Back in December I had my three-yearly cervical smear. I got the results a couple of weeks ago and apparently there are ‘minor changes’, which means that I need another test in about 6 months and should let my doctor know if I have any unusual symptoms, like bleeding between periods. So far, no major panic. I figured I should make an appointment with my doctor about the random bleeding I’d been experiencing recently and get it checked out. None of this was terrifying.
Then I saw the NHS Leaflet of Fear and Judgment that accompanied the pleasant non-frightening letter from my GP. The first page of the leaflet is basically WOO HOO! SEXUALLY TRANSMITTED FILTH AND CANCER! to the point where you don’t even really take in anything else after that. But they have pictures of ladies in white t-shirts pretending to have conversations with each other, so that’s nice. Or something.
It’s probably worth mentioning at this point, in case you’re not a regular reader and aren’t aware of this aspect of my existence, that I am utterly terrified of having to deal with medical professionals. My own doctor is absolutely lovely. She’s been my GP for a few years, she knows stuff about M.E. and she treats me like an adult with a functioning brain. Prior to her, I have had SO many horrendous experiences with doctors, especially related to M.E. and contraceptive stuff and things, and every time I see a doctor who is not my own GP, I get this sinking feeling that they will talk down to me, not take anything I say seriously, treat me like I’m delusional and make ridiculous negative assumptions about my lifestyle based on my appearance. Because that is what has actually happened a lot of times. Even though rationally I know that I will not have this experience with my own doctor, I still get the fear.
I’ve also experienced quite a bit of “Don’t be silly dear, nothing’s wrong” only for there to actually be something pretty major wrong. This includes, but is not limited to, the time when “You’re just stressed about your exams” was actually glandular fever, followed by post-viral exhaustion which took 6 months to recover from. And the time when “Well, your leg probably isn’t broken” wasn’t accurate, in that my leg actually was broken. And the time when “Just take some painkillers and go back to work” ended up being M.E. which I’ve now had for 9 years.
It took two weeks to get an appointment with my own doctor because it had to be on an afternoon rather than a morning, and at a time when I was already off work, as I can’t afford to take time off at the moment. I work until 9pm and a random comparatively early morning where I have to go somewhere and do something would require a couple of days off afterwards to recover from and get back to my normal(ish) routine. So I’ve had two weeks to go through the cycle of denial-obsession-terror-logic a number of times. I’ve been from “Everything’s fine” to “I can’t stop thinking about this” to “What if this is the start of something truly awful?” to “Be sensible, it’s probably going to be alright” so many times I’ve lost count.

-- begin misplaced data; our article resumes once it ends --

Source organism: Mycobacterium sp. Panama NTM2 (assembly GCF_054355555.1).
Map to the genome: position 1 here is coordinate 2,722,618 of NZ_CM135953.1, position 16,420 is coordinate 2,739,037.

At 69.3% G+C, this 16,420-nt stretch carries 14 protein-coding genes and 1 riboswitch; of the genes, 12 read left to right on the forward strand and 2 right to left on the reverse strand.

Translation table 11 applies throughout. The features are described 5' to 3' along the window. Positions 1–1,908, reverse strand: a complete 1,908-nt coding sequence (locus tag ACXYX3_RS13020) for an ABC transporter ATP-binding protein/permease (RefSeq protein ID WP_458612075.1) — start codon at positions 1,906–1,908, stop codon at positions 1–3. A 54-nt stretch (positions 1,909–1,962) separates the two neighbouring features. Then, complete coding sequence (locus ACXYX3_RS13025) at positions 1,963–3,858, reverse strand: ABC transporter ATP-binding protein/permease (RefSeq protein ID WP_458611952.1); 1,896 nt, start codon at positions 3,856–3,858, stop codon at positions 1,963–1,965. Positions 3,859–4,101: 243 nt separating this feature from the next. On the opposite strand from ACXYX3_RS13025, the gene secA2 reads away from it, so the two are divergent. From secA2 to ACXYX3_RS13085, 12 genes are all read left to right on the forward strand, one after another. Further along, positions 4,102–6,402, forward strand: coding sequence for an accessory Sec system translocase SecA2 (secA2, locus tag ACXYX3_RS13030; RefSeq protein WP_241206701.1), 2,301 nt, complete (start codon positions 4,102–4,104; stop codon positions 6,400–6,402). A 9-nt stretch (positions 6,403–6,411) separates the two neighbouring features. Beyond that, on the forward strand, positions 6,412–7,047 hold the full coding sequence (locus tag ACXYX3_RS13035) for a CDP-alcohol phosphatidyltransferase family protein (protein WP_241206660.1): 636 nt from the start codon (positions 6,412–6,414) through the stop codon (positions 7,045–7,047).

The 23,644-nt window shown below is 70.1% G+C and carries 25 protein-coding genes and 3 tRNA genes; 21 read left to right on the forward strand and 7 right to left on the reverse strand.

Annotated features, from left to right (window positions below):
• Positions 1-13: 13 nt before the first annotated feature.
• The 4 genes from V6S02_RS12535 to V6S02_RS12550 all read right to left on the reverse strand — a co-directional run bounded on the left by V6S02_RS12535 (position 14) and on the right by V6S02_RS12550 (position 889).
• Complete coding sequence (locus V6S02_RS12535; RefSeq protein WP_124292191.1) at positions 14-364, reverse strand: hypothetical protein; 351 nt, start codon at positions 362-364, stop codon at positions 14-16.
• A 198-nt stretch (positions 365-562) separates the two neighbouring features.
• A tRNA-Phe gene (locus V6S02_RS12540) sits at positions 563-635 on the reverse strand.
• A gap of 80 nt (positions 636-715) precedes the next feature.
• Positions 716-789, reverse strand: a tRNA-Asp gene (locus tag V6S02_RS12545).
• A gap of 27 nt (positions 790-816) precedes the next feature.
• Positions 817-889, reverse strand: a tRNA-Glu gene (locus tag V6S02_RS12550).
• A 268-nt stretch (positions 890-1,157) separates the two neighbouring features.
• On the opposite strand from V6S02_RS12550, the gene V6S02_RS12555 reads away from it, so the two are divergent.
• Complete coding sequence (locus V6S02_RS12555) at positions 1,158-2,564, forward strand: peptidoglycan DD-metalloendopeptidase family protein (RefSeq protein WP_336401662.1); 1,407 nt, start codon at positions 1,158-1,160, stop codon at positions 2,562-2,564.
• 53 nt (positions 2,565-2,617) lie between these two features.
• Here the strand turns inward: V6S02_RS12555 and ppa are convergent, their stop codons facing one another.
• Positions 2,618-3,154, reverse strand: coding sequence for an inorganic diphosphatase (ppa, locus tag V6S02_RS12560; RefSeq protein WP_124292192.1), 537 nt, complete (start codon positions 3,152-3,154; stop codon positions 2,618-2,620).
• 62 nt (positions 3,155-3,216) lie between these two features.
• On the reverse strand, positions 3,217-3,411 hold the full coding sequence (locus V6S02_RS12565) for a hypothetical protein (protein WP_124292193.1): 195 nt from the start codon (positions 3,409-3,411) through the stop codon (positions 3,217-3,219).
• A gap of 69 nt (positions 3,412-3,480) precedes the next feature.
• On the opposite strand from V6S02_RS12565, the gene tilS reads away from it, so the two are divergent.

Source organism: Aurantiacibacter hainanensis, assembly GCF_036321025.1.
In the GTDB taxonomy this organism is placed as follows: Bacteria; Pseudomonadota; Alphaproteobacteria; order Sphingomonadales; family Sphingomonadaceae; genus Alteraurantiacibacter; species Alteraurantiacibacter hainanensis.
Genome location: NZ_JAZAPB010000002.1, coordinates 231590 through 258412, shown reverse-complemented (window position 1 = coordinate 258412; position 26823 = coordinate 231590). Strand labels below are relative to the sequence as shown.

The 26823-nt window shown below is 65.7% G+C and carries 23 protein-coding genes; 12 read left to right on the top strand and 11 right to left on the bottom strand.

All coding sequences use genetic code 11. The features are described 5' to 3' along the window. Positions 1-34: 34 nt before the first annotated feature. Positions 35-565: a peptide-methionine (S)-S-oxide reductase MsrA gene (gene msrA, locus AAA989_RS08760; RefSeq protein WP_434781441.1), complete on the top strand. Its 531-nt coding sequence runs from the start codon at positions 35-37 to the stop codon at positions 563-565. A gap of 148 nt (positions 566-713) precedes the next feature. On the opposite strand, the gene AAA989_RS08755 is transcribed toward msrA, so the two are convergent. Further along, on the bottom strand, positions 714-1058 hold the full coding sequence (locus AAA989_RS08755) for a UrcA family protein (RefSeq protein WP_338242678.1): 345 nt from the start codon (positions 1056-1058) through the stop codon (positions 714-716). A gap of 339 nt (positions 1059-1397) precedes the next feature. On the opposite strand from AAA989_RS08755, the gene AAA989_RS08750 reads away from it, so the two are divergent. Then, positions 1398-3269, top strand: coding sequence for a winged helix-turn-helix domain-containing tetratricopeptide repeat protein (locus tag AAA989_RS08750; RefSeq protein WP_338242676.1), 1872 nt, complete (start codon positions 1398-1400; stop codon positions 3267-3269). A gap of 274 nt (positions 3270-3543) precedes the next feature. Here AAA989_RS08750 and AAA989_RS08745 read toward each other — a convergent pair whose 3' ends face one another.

I was aware that the whole bleeding between periods thing can be caused by the Mirena IUD that I have. Prior to it, I’d been on the pill (which I had to stop taking because of the type of migraines I get), the mini-pill (which made me put on loads of weight, cry all the time, eat nothing but cheesecake and suddenly get acne after never having a spot in my life) and then the copper coil (which resulted in such heavy bleeding that I did nothing but sleep, puke and change tampons every half hour for a week and a half each month). When the Mirena was suggested as an option a few years ago, I did some research and noticed that there were some potential side effects, but since I had basically run out of other options for contraception at this point, I went for it.
My husband and I are childfree (neither of us have ever wanted children) and seeing how much horror I’d been through with contraception, he had attempted to have a vasectomy a number of times in the past, but since everyone MUST HAVE THE BABIES according to the NHS, he wasn’t afforded agency over his own body to make this decision. One doctor even said to him, in front of me, “What if your wife died and you married someone else who did want children?”. She just looked confused when he reiterated that HE didn’t want children, not seeming to grasp that he, as an individual, was making a choice. This is a whole other issue that I’m not even getting into here but suffice to say there is SO much wrong with that entire system.